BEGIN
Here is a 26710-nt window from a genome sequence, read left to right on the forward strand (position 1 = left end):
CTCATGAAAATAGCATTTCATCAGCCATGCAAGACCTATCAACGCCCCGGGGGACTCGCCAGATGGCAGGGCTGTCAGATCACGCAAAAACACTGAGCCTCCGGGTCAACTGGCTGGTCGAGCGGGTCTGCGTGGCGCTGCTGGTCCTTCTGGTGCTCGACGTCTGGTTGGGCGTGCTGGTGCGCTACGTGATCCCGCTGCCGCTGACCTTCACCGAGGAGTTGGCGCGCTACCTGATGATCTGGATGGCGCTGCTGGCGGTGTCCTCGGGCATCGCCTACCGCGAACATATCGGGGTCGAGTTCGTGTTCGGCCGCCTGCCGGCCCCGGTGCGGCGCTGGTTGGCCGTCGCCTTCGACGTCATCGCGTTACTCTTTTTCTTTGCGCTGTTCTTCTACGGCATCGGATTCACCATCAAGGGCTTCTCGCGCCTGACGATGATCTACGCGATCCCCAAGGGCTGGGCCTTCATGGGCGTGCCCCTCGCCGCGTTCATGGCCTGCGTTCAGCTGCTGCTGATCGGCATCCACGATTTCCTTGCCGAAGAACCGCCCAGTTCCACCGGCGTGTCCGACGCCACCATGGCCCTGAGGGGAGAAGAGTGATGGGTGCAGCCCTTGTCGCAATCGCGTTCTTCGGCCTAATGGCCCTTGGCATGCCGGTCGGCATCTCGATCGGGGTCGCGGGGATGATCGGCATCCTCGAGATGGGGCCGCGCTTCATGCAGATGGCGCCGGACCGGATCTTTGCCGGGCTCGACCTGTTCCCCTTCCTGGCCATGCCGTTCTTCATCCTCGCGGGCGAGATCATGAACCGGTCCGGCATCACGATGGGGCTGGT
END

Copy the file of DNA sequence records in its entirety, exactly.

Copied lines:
Here is a 26710-nt window from a genome sequence, read left to right on the forward strand (position 1 = left end):
CTCATGAAAATAGCATTTCATCAGCCATGCAAGACCTATCAACGCCCCGGGGGACTCGCCAGATGGCAGGGCTGTCAGATCACGCAAAAACACTGAGCCTCCGGGTCAACTGGCTGGTCGAGCGGGTCTGCGTGGCGCTGCTGGTCCTTCTGGTGCTCGACGTCTGGTTGGGCGTGCTGGTGCGCTACGTGATCCCGCTGCCGCTGACCTTCACCGAGGAGTTGGCGCGCTACCTGATGATCTGGATGGCGCTGCTGGCGGTGTCCTCGGGCATCGCCTACCGCGAACATATCGGGGTCGAGTTCGTGTTCGGCCGCCTGCCGGCCCCGGTGCGGCGCTGGTTGGCCGTCGCCTTCGACGTCATCGCGTTACTCTTTTTCTTTGCGCTGTTCTTCTACGGCATCGGATTCACCATCAAGGGCTTCTCGCGCCTGACGATGATCTACGCGATCCCCAAGGGCTGGGCCTTCATGGGCGTGCCCCTCGCCGCGTTCATGGCCTGCGTTCAGCTGCTGCTGATCGGCATCCACGATTTCCTTGCCGAAGAACCGCCCAGTTCCACCGGCGTGTCCGACGCCACCATGGCCCTGAGGGGAGAAGAGTGATGGGTGCAGCCCTTGTCGCAATCGCGTTCTTCGGCCTAATGGCCCTTGGCATGCCGGTCGGCATCTCGATCGGGGTCGCGGGGATGATCGGCATCCTCGAGATGGGGCCGCGCTTCATGCAGATGGCGCCGGACCGGATCTTTGCCGGGCTCGACCTGTTCCCCTTCCTGGCCATGCCGTTCTTCATCCTCGCGGGCGAGATCATGAACCGGTCCGGCATCACGATGGGGCTGGT